2024-2025 FAFSA Changes

The 2024-25 Free Application for Federal Student Aid (FAFSA) ushers in the biggest changes made to the aid application in generations. 

How federal aid eligibility is determined and, by default, what is asked on the FAFSA are set by Congress. Legislation passed in 2020 was aimed at simplifying the application process and brings about a number of changes in calculating aid eligibility beginning with the 2024-25 academic year.

When will the 2024-25 FAFSA become available?

With significant changes to the application and the FAFSA processing system being rebuilt, the 2024-25 FAFSA will be delayed from an October 1, 2023, availability date to sometime in December 2023. Updates on an exact availability date will be posted here.

FAFSA Changes

There will be three more obvious changes that all families will experience when completing the new FAFSA.

  • Simplification: The FAFSA will reduce in maximum questions from 108 questions to 46. And because the FAFSA on the Web is dynamic, some students won't even be presented with all 46 questions. Recent FAFSAs saw some questions dropped, and others will no longer be asked due to the way that tax and income information is now gathered.
  • Tax/Income Data: Previously, students, a student's spouse (when married), and parent(s) (when students are dependent) entered their tax information or used the IRS Data Retrieval Tool (DRT) to transfer tax data from the IRS to the FAFSA. Beginning with 2024-25, all persons listing tax information on the FAFSA will be required to use the IRS Direct Data Exchange (DDX) to share tax information or confirm non-filing status. DDX gives ease to the process and reduces questions to be answered. This change also requires the student, spouse, and all parents with tax data reported to get an FSA ID (if you don't each have one already).
  • Student Aid Index (SAI): The FAFSA previously calculated an Estimated Family Contribution (EFC). Now the FAFSA will produce the Student Aid Index (SAI). This name more accurately describes a number used to determine aid eligibility within programs and compared to other students. Also, this number, unlike the EFC, can be negative with the minimum SAI being -1500.

EFC becoming SAI is more than a name update. The calculation of the SAI differs from the EFC calculation of the past and makes the following changes that may change your aid eligibility:

  • No benefit for having siblings in college: The FAFSA previously divided the EFC proportionally based on the number of the household in college. The elimination of this "sibling discount" will be the biggest change in aid eligibility for some students. The SAI will not use the number in college as a factor in calculation of eligibility. As such, PTC students with siblings in college may see a change in their aid eligibility at PTC as well as with the aid received by their sibling(s) at PTC or elsewhere. The determination to no longer consider number in college was made by Congress and can only be changed by Congress.
  • Automatic Pell Grants based on income and household size: Families making less than 175% and single parents making less than 225% of the federal poverty level will see their students receive a maximum Federal Pell Grant award. Minimum Pell Grants will be guaranteed to students from households below 275%, 325%, 350%, or 400% of the poverty level, depending on household structure. Pell awards between the maximum and minimum amounts will be determined by SAI.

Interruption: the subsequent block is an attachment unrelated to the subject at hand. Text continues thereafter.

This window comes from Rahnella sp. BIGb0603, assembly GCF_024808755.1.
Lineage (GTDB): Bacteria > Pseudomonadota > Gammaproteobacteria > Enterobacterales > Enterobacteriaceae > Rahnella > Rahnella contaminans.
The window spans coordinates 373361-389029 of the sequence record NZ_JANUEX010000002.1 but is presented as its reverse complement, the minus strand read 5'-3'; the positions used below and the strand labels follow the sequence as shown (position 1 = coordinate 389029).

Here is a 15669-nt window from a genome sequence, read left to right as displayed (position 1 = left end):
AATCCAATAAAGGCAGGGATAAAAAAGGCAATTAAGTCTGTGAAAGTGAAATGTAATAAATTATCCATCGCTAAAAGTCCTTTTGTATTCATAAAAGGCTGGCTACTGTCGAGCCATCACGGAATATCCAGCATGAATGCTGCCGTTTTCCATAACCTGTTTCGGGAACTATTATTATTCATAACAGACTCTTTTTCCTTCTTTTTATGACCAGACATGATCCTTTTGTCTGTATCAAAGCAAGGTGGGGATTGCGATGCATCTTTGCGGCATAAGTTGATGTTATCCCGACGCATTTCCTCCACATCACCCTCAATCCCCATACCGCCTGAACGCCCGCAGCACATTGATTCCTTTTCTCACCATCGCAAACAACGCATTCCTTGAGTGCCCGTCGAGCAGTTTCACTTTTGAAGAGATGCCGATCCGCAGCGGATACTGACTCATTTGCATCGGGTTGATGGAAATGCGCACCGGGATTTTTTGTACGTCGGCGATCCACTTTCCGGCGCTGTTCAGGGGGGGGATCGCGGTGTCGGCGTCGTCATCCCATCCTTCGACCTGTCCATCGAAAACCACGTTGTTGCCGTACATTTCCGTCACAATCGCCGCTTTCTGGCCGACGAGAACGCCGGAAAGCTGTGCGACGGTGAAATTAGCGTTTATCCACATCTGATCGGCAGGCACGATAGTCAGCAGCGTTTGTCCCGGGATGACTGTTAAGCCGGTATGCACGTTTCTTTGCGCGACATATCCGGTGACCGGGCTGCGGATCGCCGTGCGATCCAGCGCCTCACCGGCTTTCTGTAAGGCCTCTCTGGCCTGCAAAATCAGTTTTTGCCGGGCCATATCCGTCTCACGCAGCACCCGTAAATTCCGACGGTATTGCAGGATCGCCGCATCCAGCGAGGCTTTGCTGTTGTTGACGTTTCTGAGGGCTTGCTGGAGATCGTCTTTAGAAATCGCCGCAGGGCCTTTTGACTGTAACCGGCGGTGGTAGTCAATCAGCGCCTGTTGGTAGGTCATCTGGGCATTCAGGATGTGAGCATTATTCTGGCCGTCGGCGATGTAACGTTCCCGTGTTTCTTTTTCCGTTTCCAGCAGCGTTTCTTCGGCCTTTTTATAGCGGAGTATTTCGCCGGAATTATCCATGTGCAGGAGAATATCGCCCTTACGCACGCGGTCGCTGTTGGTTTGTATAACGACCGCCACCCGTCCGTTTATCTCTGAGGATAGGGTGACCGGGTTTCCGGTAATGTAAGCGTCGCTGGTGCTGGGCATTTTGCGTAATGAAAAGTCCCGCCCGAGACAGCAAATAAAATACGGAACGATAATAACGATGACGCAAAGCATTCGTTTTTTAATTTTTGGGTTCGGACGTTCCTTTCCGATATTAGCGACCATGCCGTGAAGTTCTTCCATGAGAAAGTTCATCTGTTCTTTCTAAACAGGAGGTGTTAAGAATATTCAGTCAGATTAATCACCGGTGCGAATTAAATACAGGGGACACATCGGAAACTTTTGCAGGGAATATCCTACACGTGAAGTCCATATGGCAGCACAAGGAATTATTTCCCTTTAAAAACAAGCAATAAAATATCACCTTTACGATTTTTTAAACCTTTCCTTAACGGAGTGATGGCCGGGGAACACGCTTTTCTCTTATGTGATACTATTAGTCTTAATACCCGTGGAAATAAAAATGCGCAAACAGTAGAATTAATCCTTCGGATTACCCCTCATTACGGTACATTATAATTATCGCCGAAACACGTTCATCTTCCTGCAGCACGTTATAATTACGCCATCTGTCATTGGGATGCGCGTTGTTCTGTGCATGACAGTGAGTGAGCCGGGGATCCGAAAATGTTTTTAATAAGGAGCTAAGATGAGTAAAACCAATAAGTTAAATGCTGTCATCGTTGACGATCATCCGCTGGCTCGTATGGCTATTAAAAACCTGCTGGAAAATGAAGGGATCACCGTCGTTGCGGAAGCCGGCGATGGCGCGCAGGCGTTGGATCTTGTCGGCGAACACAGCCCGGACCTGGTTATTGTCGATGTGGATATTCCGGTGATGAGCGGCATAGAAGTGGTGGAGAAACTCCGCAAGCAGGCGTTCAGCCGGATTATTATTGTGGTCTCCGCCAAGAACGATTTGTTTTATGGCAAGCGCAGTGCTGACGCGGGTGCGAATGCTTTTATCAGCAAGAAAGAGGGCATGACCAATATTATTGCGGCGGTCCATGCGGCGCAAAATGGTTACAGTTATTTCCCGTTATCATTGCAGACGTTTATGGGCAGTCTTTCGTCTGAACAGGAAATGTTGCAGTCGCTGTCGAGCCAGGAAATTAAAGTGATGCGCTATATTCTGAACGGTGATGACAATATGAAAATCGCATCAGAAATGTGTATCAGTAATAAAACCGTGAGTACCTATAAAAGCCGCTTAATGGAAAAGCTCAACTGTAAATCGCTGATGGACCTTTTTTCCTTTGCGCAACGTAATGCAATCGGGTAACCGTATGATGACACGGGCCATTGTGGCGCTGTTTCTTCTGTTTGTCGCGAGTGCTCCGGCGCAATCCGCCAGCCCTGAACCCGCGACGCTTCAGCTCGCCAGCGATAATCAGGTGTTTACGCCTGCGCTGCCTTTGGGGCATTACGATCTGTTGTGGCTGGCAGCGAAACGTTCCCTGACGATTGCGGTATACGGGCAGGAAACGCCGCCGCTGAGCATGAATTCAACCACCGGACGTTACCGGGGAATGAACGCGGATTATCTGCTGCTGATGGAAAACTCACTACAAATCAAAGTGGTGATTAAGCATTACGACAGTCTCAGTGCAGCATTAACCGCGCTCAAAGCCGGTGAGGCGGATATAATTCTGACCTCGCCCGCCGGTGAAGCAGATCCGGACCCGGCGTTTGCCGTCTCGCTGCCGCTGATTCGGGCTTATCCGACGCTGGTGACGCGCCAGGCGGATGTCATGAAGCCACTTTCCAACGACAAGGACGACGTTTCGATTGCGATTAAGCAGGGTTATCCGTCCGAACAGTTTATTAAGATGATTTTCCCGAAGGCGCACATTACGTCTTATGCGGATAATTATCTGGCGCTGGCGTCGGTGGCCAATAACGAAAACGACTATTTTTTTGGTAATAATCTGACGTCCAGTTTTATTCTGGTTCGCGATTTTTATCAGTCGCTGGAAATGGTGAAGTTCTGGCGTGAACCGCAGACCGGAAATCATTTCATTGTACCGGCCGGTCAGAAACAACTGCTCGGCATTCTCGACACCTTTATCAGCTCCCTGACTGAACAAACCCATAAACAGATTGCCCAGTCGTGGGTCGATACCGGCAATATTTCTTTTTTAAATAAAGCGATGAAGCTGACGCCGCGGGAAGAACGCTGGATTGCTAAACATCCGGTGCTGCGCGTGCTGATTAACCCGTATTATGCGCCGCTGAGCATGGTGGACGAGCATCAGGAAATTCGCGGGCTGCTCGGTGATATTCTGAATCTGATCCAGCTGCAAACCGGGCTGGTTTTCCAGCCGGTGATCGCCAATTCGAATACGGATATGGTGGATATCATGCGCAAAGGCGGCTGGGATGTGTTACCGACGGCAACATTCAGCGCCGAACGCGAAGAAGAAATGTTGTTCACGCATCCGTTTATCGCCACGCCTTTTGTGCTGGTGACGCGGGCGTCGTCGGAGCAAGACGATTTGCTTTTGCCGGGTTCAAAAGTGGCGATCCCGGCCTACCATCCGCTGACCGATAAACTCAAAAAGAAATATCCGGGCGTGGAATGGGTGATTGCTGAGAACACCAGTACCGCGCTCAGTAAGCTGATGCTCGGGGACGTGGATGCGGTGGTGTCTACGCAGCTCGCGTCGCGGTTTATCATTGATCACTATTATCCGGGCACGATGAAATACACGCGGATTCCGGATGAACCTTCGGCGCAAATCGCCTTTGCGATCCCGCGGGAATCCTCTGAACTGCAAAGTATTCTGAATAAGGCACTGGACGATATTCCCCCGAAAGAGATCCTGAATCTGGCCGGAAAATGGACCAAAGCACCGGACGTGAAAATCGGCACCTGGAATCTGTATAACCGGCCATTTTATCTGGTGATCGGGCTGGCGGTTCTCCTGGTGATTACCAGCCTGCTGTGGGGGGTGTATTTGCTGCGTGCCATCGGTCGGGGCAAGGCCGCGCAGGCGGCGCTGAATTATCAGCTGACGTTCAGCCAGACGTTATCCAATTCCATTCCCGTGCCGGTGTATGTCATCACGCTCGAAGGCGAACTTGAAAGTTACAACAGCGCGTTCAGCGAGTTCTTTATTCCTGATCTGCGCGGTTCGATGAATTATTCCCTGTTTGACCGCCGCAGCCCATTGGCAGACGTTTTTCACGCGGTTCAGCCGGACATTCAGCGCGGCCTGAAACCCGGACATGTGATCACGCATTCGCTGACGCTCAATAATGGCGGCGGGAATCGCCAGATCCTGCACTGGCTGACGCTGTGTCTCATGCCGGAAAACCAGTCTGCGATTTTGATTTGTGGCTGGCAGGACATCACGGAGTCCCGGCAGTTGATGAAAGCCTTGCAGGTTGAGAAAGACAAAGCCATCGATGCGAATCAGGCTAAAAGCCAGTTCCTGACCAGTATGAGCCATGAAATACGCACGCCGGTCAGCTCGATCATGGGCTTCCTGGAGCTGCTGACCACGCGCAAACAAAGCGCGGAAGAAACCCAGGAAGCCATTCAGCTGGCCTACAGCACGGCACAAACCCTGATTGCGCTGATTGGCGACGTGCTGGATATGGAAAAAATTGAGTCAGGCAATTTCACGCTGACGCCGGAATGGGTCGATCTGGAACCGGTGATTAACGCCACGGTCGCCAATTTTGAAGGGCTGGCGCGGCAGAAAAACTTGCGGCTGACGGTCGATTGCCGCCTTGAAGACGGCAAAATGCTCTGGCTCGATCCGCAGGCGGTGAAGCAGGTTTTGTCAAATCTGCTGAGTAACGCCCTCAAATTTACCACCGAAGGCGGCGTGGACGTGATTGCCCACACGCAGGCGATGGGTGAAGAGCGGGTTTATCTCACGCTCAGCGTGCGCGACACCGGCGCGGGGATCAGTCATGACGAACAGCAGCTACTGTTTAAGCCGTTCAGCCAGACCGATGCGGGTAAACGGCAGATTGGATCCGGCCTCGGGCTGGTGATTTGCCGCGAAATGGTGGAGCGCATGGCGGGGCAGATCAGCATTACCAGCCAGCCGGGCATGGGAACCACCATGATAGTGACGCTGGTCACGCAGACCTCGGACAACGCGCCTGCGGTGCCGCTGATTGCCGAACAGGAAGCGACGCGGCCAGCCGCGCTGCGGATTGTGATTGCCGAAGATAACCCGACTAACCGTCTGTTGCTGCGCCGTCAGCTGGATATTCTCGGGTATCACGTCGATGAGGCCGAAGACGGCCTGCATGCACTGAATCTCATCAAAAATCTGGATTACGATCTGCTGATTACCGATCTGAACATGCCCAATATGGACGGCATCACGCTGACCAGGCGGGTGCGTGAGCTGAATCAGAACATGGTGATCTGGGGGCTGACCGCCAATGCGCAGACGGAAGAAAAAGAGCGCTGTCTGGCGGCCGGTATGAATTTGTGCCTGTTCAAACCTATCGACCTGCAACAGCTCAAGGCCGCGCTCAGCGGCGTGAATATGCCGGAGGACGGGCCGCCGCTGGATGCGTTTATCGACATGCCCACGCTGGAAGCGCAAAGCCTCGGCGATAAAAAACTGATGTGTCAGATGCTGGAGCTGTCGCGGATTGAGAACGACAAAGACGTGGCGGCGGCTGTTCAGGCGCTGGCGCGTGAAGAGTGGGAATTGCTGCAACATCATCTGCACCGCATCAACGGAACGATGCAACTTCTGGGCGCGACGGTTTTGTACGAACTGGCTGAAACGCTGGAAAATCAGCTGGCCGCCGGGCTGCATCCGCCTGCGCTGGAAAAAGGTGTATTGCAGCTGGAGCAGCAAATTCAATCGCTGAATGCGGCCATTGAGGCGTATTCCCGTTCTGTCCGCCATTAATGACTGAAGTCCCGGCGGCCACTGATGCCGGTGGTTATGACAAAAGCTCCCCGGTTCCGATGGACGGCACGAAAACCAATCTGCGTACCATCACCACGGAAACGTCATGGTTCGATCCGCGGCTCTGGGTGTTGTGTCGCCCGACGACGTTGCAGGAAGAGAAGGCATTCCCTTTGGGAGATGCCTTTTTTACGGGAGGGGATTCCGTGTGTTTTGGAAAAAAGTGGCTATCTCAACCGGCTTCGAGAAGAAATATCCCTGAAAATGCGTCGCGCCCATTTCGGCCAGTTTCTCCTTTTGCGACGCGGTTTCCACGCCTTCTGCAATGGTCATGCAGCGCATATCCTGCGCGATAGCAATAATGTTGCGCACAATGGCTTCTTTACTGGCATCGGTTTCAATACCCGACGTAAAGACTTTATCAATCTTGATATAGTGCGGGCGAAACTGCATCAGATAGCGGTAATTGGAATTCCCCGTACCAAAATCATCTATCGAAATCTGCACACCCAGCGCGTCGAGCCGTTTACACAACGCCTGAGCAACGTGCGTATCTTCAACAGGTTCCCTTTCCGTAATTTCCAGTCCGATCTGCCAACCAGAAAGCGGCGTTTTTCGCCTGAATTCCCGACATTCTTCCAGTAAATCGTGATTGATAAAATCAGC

• Larger Income Protection Allowances: The Income Protection Allowance (IPA) covers a family's basic living expenses and is excluded from SAI formulas. New, larger IPAs lower the amount of student or parent income considered to be available to pay for college. IPAs will increase by 20% for parents, up to about $2400 (35%) for most students, and up to about $6500 (60%) for students who are single parents.
  • Inclusion of family farms or small businesses: When required, families will now report the value of their farms or businesses. While this inclusion continues to be debated in Congress, it will be required reporting for appropriate families on the 2024-25 FAFSA and can influence the SAI.
What is Not Changing?

While the FAFSA is receiving an update and the aid eligibility calculation has been revised, there are a number of aid-related matters that will not change.

  • The FAFSA will remain required for federal aid consideration and will be used as well for institutional and state aid determination.
  • Questions introduced in 2023-24 about the applicant's sex, race, and ethnicity have no effect on federal student aid eligibility and remain only for statistical purposes.
  • Dependency status questions that determine if your parents complete the FAFSA with you remain the same.
  • The FAFSA will request tax information from the prior-prior year. Families with significant reductions in income levels can review the special circumstance process.
  • Degree-seeking students will be eligible for student loan amounts assuming they complete the FAFSA and are not default on their previous student loans.
  • With the 2025-26 FAFSA, the FAFSA is again expected to be available beginning October 1 of each year.
  • The FAFSA remains an annual application that continuing students will need to complete each year.
Complete the FAFSA as Soon as Possible

It is important for families to complete the 2024-25 FAFSA as soon as possible once it is available in December 2023.

The FAFSA remains key for new undergraduate and graduate students to get a financial aid award offer from PTC (and any other school you are considering).

While some students will receive more aid through the new SAI calculations, others may receive less. You want to know your aid eligibility sooner than later to make financial plans for continuing your education.